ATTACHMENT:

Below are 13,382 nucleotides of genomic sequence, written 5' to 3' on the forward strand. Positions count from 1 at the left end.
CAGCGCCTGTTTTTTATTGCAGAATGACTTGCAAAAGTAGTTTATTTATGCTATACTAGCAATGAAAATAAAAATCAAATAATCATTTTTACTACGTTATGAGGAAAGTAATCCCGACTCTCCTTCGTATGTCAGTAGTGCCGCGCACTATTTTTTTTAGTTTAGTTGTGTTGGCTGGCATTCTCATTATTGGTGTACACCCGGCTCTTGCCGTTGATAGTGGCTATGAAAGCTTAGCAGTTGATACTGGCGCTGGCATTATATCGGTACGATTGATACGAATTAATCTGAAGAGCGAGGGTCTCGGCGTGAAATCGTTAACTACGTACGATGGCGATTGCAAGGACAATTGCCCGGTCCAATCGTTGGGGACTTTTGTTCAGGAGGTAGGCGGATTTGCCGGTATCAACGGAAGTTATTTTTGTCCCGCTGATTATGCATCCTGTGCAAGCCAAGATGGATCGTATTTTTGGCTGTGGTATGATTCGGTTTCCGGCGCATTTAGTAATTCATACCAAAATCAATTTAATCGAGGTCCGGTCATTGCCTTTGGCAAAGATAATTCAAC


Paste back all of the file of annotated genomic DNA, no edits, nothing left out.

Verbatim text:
Below are 13,382 nucleotides of genomic sequence, written 5' to 3' on the forward strand. Positions count from 1 at the left end.
CAGCGCCTGTTTTTTATTGCAGAATGACTTGCAAAAGTAGTTTATTTATGCTATACTAGCAATGAAAATAAAAATCAAATAATCATTTTTACTACGTTATGAGGAAAGTAATCCCGACTCTCCTTCGTATGTCAGTAGTGCCGCGCACTATTTTTTTTAGTTTAGTTGTGTTGGCTGGCATTCTCATTATTGGTGTACACCCGGCTCTTGCCGTTGATAGTGGCTATGAAAGCTTAGCAGTTGATACTGGCGCTGGCATTATATCGGTACGATTGATACGAATTAATCTGAAGAGCGAGGGTCTCGGCGTGAAATCGTTAACTACGTACGATGGCGATTGCAAGGACAATTGCCCGGTCCAATCGTTGGGGACTTTTGTTCAGGAGGTAGGCGGATTTGCCGGTATCAACGGAAGTTATTTTTGTCCCGCTGATTATGCATCCTGTGCAAGCCAAGATGGATCGTATTTTTGGCTGTGGTATGATTCGGTTTCCGGCGCATTTAGTAATTCATACCAAAATCAATTTAATCGAGGTCCGGTCATTGCCTTTGGCAAAGATAATTCAAC